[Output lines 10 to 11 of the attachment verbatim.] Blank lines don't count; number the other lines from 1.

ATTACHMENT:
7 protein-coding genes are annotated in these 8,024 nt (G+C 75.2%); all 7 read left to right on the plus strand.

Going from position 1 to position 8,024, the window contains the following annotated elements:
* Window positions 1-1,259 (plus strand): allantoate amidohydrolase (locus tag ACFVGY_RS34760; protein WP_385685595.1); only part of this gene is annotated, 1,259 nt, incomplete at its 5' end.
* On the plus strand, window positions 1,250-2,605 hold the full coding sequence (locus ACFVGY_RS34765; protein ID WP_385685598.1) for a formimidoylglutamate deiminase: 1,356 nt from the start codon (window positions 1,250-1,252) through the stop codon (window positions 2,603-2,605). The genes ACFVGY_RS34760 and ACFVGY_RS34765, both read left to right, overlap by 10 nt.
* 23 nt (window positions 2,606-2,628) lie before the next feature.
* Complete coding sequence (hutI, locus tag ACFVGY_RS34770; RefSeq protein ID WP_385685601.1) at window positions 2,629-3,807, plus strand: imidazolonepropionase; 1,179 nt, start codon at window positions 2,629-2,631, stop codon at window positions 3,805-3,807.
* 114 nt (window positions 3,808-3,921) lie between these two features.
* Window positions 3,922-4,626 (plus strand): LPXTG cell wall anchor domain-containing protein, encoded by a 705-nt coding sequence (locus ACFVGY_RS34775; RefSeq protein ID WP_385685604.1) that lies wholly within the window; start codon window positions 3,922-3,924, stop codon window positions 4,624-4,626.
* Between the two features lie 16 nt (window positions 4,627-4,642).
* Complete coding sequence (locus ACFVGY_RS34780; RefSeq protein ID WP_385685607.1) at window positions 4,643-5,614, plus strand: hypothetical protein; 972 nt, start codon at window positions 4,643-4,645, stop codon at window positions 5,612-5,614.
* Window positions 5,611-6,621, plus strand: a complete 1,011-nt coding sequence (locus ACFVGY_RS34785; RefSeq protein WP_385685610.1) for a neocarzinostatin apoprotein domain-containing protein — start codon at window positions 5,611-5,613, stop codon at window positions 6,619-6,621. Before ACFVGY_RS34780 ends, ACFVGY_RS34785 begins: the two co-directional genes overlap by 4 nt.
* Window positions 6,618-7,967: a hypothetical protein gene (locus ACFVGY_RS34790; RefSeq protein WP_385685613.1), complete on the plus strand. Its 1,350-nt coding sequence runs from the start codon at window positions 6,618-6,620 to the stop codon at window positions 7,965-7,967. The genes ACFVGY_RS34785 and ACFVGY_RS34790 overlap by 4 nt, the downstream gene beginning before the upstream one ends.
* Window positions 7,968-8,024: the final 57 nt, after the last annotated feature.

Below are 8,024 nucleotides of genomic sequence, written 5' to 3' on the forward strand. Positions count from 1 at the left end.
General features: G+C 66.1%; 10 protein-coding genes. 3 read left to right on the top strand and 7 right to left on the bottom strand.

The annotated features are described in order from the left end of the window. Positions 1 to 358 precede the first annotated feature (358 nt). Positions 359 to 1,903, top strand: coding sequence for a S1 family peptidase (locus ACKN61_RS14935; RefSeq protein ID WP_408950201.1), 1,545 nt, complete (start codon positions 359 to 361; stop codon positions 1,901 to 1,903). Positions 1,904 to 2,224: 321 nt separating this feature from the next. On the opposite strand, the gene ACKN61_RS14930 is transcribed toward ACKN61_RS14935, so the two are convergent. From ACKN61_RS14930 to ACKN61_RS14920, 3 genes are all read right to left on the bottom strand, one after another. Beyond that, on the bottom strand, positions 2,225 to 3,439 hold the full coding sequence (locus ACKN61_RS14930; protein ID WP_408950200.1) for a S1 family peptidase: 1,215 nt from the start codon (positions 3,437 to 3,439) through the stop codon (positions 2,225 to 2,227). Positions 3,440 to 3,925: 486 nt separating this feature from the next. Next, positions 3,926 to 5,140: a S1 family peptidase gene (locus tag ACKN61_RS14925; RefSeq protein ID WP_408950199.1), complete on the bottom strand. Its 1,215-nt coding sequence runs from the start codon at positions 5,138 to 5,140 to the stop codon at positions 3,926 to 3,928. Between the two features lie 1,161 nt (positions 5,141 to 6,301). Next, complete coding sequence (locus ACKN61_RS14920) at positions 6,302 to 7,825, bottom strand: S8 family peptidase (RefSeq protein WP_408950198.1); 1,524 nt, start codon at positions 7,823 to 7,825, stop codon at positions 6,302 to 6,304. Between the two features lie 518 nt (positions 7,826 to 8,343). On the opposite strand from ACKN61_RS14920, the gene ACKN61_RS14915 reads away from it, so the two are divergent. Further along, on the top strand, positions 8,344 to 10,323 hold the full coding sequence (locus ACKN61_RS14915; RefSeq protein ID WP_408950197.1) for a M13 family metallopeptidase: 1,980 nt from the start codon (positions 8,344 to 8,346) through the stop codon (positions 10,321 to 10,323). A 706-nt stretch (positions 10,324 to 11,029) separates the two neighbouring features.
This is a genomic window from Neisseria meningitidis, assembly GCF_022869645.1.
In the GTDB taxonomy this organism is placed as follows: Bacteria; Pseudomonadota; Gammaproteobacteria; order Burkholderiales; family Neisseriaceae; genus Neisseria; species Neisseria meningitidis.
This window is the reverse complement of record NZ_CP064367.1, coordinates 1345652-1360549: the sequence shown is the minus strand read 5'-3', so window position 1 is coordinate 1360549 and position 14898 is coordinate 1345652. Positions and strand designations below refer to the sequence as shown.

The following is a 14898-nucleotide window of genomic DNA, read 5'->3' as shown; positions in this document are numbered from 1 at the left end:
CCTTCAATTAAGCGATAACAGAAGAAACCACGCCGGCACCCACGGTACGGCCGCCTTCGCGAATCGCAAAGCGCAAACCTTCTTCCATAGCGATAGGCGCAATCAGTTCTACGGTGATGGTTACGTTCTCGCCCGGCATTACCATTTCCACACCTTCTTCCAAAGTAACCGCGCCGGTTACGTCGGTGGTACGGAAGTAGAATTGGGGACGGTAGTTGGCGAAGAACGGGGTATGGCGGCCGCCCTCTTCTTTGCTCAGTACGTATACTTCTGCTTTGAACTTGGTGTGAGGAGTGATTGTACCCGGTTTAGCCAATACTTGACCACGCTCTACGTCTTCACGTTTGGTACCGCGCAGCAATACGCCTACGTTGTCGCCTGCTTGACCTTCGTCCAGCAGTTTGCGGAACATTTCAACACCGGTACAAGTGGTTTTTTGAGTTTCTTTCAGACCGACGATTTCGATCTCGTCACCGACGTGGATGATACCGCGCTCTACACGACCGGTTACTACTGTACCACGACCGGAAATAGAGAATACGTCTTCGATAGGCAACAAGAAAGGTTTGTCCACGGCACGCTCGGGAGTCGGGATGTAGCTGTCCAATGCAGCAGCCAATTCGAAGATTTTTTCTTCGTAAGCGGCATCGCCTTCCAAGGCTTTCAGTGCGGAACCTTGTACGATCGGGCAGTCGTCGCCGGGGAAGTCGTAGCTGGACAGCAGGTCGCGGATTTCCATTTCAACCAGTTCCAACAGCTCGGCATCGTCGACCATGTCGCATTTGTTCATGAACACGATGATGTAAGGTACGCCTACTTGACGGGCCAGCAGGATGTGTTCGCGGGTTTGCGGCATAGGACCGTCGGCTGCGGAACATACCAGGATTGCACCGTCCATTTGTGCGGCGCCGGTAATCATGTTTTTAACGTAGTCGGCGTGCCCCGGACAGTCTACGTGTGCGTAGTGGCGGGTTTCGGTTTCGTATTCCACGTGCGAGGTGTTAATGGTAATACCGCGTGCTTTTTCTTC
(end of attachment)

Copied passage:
* Complete coding sequence (locus ACFVGY_RS34780; RefSeq protein ID WP_385685607.1) at window positions 4,643-5,614, plus strand: hypothetical protein; 972 nt, start codon at window positions 4,643-4,645, stop codon at window positions 5,612-5,614.
* Window positions 5,611-6,621, plus strand: a complete 1,011-nt coding sequence (locus ACFVGY_RS34785; RefSeq protein WP_385685610.1) for a neocarzinostatin apoprotein domain-containing protein — start codon at window positions 5,611-5,613, stop codon at window positions 6,619-6,621. Before ACFVGY_RS34780 ends, ACFVGY_RS34785 begins: the two co-directional genes overlap by 4 nt.